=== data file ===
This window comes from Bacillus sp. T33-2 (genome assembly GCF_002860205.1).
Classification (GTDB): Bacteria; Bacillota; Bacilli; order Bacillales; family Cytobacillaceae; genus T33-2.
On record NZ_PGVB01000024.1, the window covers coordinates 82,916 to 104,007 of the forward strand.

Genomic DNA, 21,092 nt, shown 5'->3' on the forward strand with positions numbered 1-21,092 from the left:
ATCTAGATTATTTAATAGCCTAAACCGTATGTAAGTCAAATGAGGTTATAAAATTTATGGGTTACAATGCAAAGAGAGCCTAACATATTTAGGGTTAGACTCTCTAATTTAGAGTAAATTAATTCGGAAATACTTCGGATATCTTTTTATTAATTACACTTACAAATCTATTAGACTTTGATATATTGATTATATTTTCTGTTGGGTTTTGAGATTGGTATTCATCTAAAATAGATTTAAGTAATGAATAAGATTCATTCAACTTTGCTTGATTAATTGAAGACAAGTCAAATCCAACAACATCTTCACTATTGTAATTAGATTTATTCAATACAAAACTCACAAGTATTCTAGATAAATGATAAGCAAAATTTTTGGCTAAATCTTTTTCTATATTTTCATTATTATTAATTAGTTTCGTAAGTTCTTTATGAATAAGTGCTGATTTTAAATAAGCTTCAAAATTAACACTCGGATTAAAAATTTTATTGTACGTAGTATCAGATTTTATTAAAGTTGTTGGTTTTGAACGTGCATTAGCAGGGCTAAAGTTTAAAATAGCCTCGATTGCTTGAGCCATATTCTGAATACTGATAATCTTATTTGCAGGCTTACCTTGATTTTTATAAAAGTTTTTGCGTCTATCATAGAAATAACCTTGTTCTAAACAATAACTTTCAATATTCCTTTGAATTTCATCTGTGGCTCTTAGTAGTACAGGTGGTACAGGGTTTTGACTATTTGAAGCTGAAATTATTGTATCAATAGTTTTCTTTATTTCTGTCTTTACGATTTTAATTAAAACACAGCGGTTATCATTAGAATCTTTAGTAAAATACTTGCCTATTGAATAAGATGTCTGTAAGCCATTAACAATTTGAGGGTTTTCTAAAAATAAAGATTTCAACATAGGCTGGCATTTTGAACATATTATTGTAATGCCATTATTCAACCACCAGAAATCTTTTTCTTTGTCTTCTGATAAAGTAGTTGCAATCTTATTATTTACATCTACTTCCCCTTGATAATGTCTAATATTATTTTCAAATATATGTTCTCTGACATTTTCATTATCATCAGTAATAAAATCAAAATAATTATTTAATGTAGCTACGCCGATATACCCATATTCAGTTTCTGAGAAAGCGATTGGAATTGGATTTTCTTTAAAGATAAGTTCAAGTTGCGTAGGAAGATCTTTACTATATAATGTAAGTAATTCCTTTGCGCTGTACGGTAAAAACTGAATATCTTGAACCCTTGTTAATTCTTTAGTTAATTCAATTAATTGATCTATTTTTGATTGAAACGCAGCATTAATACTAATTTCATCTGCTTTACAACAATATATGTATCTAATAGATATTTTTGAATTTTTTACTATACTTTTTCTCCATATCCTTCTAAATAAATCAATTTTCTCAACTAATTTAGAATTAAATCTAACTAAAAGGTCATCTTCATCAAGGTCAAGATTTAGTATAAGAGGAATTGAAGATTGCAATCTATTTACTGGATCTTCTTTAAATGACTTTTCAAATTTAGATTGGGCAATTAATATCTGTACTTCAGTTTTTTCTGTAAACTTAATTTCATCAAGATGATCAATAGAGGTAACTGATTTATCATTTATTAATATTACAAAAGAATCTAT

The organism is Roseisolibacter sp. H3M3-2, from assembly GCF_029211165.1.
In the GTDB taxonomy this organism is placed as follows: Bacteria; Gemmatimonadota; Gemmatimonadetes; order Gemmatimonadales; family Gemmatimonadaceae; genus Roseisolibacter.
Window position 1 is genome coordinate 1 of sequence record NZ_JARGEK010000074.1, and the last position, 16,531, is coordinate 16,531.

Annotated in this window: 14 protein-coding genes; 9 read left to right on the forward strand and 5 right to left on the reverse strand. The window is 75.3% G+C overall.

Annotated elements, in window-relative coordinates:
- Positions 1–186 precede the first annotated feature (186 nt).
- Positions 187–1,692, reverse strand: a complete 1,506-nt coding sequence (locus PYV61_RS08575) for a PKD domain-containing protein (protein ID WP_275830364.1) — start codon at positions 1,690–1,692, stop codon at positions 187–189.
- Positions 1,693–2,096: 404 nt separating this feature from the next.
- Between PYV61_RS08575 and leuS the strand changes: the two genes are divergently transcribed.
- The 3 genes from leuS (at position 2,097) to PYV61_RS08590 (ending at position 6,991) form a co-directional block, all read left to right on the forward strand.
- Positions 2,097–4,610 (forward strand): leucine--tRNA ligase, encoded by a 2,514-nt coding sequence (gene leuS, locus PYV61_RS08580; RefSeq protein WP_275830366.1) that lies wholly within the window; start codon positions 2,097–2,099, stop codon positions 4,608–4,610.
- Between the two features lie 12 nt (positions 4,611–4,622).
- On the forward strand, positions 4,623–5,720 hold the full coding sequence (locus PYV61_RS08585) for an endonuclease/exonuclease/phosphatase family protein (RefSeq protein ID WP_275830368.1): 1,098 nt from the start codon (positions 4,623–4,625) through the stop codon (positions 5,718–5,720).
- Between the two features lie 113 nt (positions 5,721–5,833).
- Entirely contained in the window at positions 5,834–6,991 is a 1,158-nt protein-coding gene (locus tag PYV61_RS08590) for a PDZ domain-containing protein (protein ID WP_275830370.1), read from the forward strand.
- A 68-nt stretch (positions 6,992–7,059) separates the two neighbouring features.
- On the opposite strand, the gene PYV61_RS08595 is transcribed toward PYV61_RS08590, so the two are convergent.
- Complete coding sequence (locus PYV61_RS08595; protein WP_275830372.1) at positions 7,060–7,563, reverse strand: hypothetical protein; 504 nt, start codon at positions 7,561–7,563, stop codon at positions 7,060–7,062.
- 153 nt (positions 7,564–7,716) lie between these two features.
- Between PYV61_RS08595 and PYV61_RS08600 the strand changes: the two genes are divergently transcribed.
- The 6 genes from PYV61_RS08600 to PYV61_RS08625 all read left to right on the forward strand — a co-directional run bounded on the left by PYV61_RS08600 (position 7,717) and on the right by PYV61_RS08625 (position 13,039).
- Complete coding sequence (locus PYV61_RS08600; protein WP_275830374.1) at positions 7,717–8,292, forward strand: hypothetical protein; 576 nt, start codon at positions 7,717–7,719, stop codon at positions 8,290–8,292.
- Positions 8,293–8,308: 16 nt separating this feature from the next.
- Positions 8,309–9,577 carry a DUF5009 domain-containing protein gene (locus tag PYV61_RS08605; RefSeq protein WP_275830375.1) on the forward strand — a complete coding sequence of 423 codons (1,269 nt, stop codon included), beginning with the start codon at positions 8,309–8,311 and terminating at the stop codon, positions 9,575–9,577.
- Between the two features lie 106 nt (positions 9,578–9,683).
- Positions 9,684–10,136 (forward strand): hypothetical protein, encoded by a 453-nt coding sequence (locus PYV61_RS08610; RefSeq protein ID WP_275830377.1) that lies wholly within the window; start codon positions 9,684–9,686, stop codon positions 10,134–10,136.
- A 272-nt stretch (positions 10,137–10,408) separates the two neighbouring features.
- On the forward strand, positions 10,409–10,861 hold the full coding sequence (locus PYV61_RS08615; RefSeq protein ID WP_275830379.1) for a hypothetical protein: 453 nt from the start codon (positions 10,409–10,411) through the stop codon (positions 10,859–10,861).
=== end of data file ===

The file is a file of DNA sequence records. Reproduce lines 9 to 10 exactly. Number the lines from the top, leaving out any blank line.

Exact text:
Annotated in this window: 14 protein-coding genes; 9 read left to right on the forward strand and 5 right to left on the reverse strand. The window is 75.3% G+C overall.

Annotated elements, in window-relative coordinates: